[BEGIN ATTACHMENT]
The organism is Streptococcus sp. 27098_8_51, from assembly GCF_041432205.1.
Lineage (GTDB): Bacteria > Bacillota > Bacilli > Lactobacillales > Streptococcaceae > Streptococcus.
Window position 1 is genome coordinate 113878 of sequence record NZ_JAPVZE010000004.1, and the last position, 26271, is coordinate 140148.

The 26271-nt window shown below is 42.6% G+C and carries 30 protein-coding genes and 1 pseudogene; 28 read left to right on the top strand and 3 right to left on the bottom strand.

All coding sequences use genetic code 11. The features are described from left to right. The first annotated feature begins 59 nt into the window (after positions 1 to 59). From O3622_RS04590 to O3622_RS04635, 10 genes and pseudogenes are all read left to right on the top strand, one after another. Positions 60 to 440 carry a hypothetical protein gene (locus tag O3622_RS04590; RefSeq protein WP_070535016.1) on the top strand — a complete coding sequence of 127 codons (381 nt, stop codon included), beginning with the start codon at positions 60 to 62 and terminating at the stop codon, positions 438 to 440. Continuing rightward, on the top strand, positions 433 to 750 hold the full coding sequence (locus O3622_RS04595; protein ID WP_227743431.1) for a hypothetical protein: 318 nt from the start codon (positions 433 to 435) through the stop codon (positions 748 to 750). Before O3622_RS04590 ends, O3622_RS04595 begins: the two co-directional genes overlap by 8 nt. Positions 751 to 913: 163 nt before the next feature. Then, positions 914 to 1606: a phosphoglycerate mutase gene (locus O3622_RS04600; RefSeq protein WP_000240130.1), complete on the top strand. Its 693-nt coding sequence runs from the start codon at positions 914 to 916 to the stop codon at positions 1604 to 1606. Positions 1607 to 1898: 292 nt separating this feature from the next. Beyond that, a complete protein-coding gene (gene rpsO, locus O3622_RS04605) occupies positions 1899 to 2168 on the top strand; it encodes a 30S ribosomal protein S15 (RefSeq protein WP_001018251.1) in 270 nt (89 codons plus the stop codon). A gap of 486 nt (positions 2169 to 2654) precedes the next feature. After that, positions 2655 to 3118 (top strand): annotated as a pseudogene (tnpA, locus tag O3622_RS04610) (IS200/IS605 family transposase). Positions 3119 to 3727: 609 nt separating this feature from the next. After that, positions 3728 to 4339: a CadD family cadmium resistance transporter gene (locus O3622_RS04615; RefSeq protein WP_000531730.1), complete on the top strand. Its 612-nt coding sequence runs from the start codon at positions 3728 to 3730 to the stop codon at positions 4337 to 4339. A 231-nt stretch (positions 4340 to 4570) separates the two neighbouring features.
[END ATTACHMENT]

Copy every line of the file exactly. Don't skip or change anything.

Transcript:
The organism is Streptococcus sp. 27098_8_51, from assembly GCF_041432205.1.
Lineage (GTDB): Bacteria > Bacillota > Bacilli > Lactobacillales > Streptococcaceae > Streptococcus.
Window position 1 is genome coordinate 113878 of sequence record NZ_JAPVZE010000004.1, and the last position, 26271, is coordinate 140148.

The 26271-nt window shown below is 42.6% G+C and carries 30 protein-coding genes and 1 pseudogene; 28 read left to right on the top strand and 3 right to left on the bottom strand.

All coding sequences use genetic code 11. The features are described from left to right. The first annotated feature begins 59 nt into the window (after positions 1 to 59). From O3622_RS04590 to O3622_RS04635, 10 genes and pseudogenes are all read left to right on the top strand, one after another. Positions 60 to 440 carry a hypothetical protein gene (locus tag O3622_RS04590; RefSeq protein WP_070535016.1) on the top strand — a complete coding sequence of 127 codons (381 nt, stop codon included), beginning with the start codon at positions 60 to 62 and terminating at the stop codon, positions 438 to 440. Continuing rightward, on the top strand, positions 433 to 750 hold the full coding sequence (locus O3622_RS04595; protein ID WP_227743431.1) for a hypothetical protein: 318 nt from the start codon (positions 433 to 435) through the stop codon (positions 748 to 750). Before O3622_RS04590 ends, O3622_RS04595 begins: the two co-directional genes overlap by 8 nt. Positions 751 to 913: 163 nt before the next feature. Then, positions 914 to 1606: a phosphoglycerate mutase gene (locus O3622_RS04600; RefSeq protein WP_000240130.1), complete on the top strand. Its 693-nt coding sequence runs from the start codon at positions 914 to 916 to the stop codon at positions 1604 to 1606. Positions 1607 to 1898: 292 nt separating this feature from the next. Beyond that, a complete protein-coding gene (gene rpsO, locus O3622_RS04605) occupies positions 1899 to 2168 on the top strand; it encodes a 30S ribosomal protein S15 (RefSeq protein WP_001018251.1) in 270 nt (89 codons plus the stop codon). A gap of 486 nt (positions 2169 to 2654) precedes the next feature. After that, positions 2655 to 3118 (top strand): annotated as a pseudogene (tnpA, locus tag O3622_RS04610) (IS200/IS605 family transposase). Positions 3119 to 3727: 609 nt separating this feature from the next. After that, positions 3728 to 4339: a CadD family cadmium resistance transporter gene (locus O3622_RS04615; RefSeq protein WP_000531730.1), complete on the top strand. Its 612-nt coding sequence runs from the start codon at positions 3728 to 3730 to the stop codon at positions 4337 to 4339. A 231-nt stretch (positions 4340 to 4570) separates the two neighbouring features.